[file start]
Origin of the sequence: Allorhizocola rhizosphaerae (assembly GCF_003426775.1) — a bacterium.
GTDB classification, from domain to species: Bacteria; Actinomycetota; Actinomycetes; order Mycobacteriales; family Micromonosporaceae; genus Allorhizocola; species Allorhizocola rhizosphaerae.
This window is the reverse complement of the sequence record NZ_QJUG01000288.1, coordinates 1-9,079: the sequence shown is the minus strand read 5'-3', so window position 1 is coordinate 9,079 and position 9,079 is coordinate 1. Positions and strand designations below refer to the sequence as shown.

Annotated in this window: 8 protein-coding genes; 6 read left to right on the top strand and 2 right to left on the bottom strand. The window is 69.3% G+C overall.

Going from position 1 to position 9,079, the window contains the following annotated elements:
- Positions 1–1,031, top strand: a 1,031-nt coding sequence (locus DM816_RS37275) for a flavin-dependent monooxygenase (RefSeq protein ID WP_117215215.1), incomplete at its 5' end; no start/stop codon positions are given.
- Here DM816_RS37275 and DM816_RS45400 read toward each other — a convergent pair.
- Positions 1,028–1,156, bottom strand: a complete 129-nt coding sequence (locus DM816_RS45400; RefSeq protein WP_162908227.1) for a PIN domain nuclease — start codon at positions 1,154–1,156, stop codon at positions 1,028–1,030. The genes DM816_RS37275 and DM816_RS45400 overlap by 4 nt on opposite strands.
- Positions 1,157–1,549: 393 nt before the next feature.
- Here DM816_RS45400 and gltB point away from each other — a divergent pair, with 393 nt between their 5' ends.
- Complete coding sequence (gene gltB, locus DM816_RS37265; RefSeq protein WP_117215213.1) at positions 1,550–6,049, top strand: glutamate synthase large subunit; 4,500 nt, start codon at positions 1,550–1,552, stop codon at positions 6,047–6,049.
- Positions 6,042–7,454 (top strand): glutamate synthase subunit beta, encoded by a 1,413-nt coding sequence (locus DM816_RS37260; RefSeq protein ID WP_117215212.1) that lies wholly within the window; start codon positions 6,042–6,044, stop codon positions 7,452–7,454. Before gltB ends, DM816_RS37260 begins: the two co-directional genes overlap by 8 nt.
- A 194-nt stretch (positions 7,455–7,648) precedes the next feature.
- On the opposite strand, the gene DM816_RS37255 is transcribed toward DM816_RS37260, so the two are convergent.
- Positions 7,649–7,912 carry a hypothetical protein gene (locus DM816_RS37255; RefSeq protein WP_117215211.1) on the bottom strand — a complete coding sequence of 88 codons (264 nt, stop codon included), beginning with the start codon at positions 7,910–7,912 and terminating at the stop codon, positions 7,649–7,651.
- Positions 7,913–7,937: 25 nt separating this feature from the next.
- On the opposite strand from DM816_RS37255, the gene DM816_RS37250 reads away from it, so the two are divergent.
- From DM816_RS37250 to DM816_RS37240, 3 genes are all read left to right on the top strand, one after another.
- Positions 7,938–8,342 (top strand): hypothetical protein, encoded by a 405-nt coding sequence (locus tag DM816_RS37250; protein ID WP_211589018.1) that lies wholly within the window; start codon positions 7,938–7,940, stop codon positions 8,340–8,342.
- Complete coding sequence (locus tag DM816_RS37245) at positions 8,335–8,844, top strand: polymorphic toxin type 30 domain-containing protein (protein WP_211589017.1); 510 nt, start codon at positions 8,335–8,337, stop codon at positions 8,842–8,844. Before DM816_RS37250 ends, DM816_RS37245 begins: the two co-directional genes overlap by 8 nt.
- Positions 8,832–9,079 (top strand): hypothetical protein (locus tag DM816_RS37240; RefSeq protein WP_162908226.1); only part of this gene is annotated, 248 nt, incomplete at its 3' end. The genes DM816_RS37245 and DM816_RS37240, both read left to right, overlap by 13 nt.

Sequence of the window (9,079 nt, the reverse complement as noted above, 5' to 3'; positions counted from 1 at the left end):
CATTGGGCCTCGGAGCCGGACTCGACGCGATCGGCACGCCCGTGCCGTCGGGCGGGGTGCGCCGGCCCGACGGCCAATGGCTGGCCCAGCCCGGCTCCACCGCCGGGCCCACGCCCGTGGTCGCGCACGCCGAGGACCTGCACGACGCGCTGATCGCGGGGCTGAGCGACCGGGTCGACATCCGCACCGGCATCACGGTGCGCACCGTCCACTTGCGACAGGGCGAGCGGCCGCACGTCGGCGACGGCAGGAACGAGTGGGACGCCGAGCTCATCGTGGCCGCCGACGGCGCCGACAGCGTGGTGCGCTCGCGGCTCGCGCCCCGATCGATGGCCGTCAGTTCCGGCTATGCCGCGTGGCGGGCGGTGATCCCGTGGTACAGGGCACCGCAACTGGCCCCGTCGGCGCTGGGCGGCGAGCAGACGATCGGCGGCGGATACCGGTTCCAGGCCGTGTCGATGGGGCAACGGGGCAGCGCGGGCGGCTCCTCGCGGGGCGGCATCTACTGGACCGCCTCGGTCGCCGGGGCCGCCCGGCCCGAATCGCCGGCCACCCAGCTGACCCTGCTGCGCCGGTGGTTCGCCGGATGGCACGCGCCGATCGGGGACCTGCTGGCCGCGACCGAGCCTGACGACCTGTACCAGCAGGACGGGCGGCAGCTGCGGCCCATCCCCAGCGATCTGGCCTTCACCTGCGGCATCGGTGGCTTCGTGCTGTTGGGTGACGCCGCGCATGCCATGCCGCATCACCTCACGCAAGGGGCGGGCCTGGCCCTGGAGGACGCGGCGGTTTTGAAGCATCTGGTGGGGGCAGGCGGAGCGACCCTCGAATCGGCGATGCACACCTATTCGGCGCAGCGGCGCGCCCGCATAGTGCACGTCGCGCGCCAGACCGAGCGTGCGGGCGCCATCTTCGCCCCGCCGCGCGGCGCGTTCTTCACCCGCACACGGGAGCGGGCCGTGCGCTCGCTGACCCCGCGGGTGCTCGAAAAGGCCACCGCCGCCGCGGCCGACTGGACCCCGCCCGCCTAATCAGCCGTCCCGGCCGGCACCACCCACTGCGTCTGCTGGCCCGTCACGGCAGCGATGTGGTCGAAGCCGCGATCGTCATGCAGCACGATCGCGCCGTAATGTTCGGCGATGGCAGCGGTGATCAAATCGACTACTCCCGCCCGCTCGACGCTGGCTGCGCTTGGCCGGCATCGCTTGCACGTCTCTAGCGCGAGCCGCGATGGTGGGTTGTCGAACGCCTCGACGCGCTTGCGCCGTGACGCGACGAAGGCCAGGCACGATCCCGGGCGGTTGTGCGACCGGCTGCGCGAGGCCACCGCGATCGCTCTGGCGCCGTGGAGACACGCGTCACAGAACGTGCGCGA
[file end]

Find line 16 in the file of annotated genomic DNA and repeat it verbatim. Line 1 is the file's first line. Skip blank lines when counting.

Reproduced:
- Positions 7,913–7,937: 25 nt separating this feature from the next.